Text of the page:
A review of Australia’s key guide to indoor air quality in buildings represents a long overdue chance to address a problem area that is putting people’s lives at risk.
By Cameron Cooper
COVID-19 has put indoor air quality (IAQ)-once treated as an afterthought by some in the construction sector- clearly on the radar.
An understanding that the SARS-CoV-2 virus spreads through airborne transmission has heightened awareness of the importance of IAQ, prompting calls for better rules and regulations around ventilation in buildings such as hospitals, schools and hospitality venues.
The Australian Building Codes Board (ABCB) has embarked on a review and update of its Indoor Air Quality Handbook, with a consultation period ending in September 2022.
First created in 2016, the handbook is designed to help practitioners with the design, construction and certification of new buildings when using the IAQ verification methods. As a result of COVID-19, the ABCB has agreed to the handbook update.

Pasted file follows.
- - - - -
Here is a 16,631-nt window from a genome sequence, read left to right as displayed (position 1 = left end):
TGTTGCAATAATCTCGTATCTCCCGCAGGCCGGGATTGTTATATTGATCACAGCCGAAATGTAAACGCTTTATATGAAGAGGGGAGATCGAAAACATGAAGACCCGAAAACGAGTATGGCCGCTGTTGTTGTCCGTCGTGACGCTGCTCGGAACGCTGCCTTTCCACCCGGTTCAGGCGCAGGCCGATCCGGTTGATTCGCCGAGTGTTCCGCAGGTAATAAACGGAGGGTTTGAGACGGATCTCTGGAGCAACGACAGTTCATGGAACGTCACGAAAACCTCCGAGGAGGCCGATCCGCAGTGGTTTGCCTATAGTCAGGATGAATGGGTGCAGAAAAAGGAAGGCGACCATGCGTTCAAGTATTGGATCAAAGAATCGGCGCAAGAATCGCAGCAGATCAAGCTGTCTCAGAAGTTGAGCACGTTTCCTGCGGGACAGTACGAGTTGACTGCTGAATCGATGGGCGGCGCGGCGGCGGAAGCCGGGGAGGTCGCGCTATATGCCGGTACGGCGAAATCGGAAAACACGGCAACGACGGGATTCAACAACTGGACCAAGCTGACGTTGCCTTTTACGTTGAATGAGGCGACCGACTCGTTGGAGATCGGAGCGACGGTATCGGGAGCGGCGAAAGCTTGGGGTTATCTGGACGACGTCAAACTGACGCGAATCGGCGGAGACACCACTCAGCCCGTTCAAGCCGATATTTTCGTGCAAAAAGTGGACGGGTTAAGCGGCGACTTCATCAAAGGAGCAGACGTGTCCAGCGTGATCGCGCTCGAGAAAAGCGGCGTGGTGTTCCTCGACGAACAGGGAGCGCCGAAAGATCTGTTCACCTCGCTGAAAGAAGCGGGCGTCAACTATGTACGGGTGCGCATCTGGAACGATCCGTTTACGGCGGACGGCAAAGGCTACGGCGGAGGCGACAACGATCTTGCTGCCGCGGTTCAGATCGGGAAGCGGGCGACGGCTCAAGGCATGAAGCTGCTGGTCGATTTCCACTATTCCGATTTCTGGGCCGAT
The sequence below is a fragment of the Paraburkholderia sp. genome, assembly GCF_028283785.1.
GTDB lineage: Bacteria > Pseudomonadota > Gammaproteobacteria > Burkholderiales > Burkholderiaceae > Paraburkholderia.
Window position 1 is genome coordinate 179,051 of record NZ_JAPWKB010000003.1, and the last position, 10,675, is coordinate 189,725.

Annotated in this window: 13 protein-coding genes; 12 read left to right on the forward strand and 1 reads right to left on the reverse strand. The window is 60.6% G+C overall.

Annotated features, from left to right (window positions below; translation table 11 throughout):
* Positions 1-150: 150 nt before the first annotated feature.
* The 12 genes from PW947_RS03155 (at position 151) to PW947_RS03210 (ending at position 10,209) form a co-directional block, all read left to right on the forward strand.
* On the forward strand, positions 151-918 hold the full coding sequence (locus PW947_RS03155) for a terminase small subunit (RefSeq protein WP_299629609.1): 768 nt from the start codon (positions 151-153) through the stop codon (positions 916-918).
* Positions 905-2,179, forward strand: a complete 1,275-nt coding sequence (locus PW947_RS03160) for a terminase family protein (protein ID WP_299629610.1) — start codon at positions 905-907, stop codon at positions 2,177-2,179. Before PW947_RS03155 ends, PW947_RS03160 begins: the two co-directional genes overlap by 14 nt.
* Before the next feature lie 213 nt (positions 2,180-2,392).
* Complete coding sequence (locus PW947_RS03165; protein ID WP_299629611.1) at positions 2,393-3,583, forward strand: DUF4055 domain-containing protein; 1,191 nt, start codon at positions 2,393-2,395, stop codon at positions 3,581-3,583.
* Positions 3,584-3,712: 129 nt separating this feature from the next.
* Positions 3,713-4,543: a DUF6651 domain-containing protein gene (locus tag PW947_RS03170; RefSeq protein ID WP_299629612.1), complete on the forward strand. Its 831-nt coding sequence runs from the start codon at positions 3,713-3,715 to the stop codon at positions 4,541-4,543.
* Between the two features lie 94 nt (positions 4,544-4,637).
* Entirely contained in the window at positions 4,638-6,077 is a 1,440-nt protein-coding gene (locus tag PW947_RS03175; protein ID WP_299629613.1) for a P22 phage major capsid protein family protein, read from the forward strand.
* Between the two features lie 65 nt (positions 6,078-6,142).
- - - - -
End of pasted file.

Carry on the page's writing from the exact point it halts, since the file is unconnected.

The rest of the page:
Geoff Hanmer, managing director of architectural company ARINA and adjunct professor of architecture at the University of Adelaide, hopes lessons from the pandemic will inform a revised handbook that better reflects the latest scientific evidence on IAQ.
“Everywhere I go around Australia people are now very conscious of keeping doors and windows open, which they weren’t before, so there’s certainly an increased awareness of IAQ,” he says.
The key now is to turn that awareness into change.
The National Construction Code (NCC), which the ABCB updates and maintains, is an important element in setting mandatory performance requirements for ventilation in buildings.